With the meteoric rise (and dramatic fall) of Bitcoin, cryptocurrencies are now part of mainstream conversation. Blockchain, the underlying technology behind Bitcoin, is being touted as the ultimate solution to sharing, security, and transparency problems—often compared to what the internet did for communications. But can blockchain solve interoperability in healthcare?
The inability to share and act on data across the healthcare ecosystem has been a problem for decades—and private, public, and government entities have been trying to solve it to no avail. While the criticality of data sharing in healthcare is widely recognized, the most recent KLAS report on interoperability showed that 86% of providers still have not achieved deep interoperability. Many vendors continue to implement interoperability protocols that work exclusively within their ecosystems—building walls around their data assets. Even for vendors that want to push the industry forward, it is often prohibitively expensive to lead the charge in supporting a common protocol or develop an open application program interface. The result is a heavily siloed ecosystem.
Healthcare continues to have difficulty achieving deep, ubiquitous interoperability because interoperability is not just a technology problem; it is both a technology and a governance problem.
Blockchain may be able to alleviate the technology pain points in the following ways.
- Data ownership. A blockchain-based solution would allow all healthcare players, whether institutions or consumers, to maintain control over their data. Penalties from unintended data sharing and fears of incorrect modifications would be reduced, as blockchain allows for the implementation of an immutable log with granular read/write access logs. Additionally, it would create a single source of truth for the data and could be verified across players.
- Security. The 35% to 40% of healthcare data currently held unencrypted would be encrypted by default. Last year alone, over 50,000 patient records were compromised through a series of breaches—resulting in multimillion dollar fines for providers. If nothing else, the standard of “encryption by default” needed to implement a blockchain solution will help mitigate the risk stemming from these data breaches.
- Efficiency. Computational logic, in the form of smart contracts, would significantly reduce overhead. With data pointers on the blockchain, smart contracts can serve as code-based intermediaries that automatically process and act on relevant information across the different players, potentially eliminating adjudication and authorization as we know them today.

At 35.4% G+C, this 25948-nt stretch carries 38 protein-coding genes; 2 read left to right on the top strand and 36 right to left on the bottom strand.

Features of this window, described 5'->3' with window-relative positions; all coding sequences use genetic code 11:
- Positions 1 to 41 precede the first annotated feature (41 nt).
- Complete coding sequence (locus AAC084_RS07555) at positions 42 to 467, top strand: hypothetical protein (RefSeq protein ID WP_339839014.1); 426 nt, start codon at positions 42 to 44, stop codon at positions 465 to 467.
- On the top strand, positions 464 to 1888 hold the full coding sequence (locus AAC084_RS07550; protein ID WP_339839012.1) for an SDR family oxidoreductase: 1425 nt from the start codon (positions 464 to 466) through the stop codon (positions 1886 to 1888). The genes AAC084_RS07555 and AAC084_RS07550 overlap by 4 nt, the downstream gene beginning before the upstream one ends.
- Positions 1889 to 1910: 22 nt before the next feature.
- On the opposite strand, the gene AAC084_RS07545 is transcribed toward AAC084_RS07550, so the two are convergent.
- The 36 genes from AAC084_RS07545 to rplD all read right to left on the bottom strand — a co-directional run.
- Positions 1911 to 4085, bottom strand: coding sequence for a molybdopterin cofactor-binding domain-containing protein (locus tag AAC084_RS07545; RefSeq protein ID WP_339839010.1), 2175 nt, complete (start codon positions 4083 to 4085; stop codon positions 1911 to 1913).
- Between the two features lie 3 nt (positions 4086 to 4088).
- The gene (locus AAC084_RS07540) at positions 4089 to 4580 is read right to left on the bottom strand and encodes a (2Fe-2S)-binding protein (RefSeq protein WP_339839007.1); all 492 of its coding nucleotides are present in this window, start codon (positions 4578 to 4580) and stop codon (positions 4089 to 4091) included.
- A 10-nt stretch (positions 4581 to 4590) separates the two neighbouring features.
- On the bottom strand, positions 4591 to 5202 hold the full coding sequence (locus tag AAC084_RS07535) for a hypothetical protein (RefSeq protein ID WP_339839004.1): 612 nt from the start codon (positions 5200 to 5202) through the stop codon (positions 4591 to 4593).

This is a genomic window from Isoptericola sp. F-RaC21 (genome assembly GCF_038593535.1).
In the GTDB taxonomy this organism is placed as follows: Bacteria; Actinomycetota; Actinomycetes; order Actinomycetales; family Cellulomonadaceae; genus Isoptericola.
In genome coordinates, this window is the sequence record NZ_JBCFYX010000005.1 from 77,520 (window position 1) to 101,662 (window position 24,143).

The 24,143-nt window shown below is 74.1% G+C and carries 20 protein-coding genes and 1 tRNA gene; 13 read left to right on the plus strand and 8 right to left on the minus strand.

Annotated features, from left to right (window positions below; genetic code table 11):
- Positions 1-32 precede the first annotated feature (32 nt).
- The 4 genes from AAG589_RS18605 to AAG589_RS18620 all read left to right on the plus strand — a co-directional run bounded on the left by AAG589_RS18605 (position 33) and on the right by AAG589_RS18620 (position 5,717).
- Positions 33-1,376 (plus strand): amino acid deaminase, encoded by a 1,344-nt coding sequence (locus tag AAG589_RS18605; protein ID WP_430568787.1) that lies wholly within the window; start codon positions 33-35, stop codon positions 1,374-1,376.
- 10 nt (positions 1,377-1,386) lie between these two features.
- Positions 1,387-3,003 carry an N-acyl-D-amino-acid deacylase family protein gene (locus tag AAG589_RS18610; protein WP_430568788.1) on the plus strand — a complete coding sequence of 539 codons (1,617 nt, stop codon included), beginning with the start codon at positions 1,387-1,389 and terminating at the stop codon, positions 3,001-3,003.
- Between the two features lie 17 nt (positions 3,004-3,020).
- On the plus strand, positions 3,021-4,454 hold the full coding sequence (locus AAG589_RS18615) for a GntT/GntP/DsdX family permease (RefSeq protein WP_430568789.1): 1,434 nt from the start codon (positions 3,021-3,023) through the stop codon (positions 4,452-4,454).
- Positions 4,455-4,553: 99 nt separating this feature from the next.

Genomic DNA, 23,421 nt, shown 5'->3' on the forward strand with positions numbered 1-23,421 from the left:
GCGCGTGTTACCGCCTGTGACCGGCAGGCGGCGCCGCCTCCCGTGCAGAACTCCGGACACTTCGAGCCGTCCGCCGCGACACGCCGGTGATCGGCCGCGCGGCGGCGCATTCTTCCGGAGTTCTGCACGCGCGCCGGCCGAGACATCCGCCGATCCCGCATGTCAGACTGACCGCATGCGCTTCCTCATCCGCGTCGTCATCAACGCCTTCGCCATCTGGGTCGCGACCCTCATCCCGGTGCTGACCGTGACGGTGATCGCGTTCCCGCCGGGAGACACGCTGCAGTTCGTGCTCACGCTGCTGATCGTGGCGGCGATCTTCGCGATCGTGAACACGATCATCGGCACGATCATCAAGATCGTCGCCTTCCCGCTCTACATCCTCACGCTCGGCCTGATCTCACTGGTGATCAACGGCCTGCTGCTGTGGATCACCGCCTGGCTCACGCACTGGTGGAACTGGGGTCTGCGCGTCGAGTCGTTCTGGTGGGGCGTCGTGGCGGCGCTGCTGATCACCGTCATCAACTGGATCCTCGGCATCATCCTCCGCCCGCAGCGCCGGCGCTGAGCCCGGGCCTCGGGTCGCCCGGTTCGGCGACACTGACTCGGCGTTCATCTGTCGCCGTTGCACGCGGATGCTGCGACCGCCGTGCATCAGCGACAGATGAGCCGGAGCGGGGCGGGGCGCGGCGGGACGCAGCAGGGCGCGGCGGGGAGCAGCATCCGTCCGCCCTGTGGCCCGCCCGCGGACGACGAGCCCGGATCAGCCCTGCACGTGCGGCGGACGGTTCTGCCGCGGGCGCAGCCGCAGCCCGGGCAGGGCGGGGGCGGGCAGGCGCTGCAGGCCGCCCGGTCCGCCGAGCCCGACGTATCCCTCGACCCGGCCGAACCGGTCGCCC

But what about governance?
Blockchain-based interoperability solutions will see limited traction (similar to today) if underlying governance issues are not addressed. Data definitions and other interoperability standards will need to be agreed upon by a majority of the industry. Fortunately, there is progress being made on this front with Meaningful Use Stage 3 and the announcement of MyHealthEData.
Additionally, the industry would need to evaluate the various blockchain-based healthcare platforms available today and coalesce around a few capable ones. Vendors like PokitDok, Change Healthcare, and Gem are starting to build out healthcare blockchain platforms. Others will emerge in time as well. A “war” between these players to shape the market will likely take place in the next three to five years. Much like the internet needed a common Internet Protocol to allow functional mass adoption, a healthcare focused blockchain would also require common protocols. This, along with its technical merits, is how blockchain can truly move the needle on interoperability.
Although blockchain’s impact on healthcare interoperability is to be determined, industry executives are not encouraged to sit on the sidelines. At a minimum, leaders should understand the technology—and help shape it with thought leadership in these early days. Humana and UnitedHealth Group are doing just that, and have begun exploring blockchain-based healthcare solutions. Those that fail to participate early on may be left flatfooted in their response as the industry shifts.
Tom Robinson, is partner, Health & Life Sciences, Oliver Wyman. He co-authored this blog, which originally was published on OliverWyman.com by Santiago Doria, senior consultant, core consultant group, and Aditya Lingampally, principal, Health & Life Sciences.
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